micro memoir | The Mark of a German Boy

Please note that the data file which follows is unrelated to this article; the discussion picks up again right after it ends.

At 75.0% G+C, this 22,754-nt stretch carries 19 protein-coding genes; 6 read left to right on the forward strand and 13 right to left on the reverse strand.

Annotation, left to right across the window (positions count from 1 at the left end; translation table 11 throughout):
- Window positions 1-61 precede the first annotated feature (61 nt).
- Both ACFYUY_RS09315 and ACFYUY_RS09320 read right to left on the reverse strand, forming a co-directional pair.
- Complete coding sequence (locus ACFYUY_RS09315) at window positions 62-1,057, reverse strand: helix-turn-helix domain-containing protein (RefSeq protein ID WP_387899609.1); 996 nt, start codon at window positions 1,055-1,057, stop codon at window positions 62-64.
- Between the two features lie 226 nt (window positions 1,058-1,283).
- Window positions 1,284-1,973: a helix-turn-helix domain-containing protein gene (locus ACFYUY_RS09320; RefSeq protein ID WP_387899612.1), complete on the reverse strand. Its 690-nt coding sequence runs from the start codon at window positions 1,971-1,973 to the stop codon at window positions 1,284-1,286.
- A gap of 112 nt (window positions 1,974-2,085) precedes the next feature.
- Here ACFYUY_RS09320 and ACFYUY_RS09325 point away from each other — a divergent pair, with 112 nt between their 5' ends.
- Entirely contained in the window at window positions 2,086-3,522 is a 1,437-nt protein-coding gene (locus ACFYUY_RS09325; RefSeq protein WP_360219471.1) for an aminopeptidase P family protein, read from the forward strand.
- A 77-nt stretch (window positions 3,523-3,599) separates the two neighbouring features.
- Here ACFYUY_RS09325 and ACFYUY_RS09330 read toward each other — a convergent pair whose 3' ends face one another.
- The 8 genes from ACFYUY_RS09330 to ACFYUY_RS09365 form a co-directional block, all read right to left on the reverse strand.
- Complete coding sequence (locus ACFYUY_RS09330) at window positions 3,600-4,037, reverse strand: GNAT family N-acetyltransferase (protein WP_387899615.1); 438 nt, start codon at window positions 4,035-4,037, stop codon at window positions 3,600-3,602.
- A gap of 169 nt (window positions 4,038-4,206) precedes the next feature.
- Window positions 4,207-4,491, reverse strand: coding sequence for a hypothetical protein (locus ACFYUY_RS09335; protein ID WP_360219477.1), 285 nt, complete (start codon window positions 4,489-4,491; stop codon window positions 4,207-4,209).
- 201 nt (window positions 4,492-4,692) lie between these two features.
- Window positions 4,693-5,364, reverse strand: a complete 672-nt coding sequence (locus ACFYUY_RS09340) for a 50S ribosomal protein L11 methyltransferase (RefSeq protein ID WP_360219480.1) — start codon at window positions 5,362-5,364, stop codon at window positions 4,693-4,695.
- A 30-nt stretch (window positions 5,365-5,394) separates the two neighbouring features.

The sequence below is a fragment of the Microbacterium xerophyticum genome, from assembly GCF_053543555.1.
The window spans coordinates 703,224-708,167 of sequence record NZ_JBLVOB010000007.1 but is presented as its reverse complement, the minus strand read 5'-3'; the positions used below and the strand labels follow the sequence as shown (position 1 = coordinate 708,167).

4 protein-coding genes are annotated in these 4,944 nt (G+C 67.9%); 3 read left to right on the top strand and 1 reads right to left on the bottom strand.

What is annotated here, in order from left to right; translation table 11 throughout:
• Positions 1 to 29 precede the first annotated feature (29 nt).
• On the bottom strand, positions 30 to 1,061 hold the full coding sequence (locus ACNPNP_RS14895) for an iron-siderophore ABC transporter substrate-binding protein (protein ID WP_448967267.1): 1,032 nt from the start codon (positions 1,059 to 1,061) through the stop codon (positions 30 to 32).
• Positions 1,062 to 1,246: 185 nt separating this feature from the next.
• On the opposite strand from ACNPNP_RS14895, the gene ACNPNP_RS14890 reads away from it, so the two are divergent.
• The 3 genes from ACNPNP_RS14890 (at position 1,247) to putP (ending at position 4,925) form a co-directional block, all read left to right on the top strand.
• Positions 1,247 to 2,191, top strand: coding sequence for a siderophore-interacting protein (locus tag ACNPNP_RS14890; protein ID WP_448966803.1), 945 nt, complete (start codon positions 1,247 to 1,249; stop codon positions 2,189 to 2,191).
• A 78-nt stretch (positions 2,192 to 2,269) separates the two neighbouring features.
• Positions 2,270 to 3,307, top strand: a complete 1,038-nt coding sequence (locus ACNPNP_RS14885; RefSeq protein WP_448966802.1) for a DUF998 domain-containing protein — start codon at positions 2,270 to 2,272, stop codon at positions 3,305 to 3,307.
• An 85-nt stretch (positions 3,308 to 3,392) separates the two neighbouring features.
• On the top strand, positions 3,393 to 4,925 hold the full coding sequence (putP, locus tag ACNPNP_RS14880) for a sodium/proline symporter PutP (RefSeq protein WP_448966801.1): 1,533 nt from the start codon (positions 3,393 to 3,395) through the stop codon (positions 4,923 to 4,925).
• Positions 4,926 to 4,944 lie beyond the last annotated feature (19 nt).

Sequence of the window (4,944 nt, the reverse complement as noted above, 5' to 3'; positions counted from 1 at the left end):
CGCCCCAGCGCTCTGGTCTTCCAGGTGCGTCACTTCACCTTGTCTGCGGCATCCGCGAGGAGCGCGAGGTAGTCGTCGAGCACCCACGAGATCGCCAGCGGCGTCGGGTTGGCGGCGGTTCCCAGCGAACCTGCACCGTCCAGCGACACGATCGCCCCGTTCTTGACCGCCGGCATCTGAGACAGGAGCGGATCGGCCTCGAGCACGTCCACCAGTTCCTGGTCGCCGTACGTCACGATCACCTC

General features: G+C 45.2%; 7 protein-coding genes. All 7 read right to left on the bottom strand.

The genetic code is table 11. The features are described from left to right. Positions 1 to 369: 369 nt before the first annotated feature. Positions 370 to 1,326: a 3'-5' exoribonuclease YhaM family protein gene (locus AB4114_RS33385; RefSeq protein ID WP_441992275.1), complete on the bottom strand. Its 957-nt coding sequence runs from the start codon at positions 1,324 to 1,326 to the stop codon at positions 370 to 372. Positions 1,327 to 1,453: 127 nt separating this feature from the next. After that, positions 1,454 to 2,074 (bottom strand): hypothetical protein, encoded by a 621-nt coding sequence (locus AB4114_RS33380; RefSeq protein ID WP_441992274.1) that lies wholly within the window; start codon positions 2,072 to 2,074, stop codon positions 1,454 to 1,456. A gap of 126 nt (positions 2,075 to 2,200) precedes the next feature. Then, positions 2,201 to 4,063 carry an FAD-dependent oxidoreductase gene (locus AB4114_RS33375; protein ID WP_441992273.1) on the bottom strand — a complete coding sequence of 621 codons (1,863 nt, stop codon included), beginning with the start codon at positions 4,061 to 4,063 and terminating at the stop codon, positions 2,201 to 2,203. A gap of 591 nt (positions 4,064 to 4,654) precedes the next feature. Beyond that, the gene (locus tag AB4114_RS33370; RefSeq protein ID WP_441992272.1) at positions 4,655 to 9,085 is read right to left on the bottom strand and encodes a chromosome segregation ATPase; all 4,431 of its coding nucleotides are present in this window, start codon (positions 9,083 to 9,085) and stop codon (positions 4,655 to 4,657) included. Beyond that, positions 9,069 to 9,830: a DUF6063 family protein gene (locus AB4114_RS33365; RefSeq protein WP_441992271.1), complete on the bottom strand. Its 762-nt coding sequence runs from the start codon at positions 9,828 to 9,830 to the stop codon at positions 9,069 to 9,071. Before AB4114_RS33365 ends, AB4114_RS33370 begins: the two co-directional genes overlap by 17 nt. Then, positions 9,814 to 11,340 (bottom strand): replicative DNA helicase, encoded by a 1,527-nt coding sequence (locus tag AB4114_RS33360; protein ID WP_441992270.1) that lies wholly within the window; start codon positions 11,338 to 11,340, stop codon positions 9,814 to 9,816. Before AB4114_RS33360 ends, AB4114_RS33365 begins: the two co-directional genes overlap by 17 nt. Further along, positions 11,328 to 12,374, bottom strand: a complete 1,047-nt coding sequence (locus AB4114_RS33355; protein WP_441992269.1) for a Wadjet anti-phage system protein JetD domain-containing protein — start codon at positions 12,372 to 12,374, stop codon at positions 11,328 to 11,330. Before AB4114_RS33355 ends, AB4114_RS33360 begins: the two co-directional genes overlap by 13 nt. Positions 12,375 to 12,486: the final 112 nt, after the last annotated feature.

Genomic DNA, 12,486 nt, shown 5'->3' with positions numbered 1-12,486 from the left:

J is a proper European that you don’t see very often anymore, that you’d expect walk out of a medieval mansion. He has a collared shirt under a mud-colored sweater, soft hands that never did a day’s work, a Cambridge education that ended with transporting thirty kilos of books back to Germany, and an air of reservation that they call “good manners.” As the night grows dark, we move below the surface of intellectual conversations to the depths of physical contact. J kisses in the exact opposite manner: with absolutely no reservation or modesty, full of aggression and domination. He pins down, thrusts, and bites. “It’s painful,” I say. “Sorry, old habits,” He says, then continues. The next morning, I look in the mirror and see a bruise on my underlip — the mark he left on a territory that was never his. That’s one European man that hasn’t changed much since the 16th century.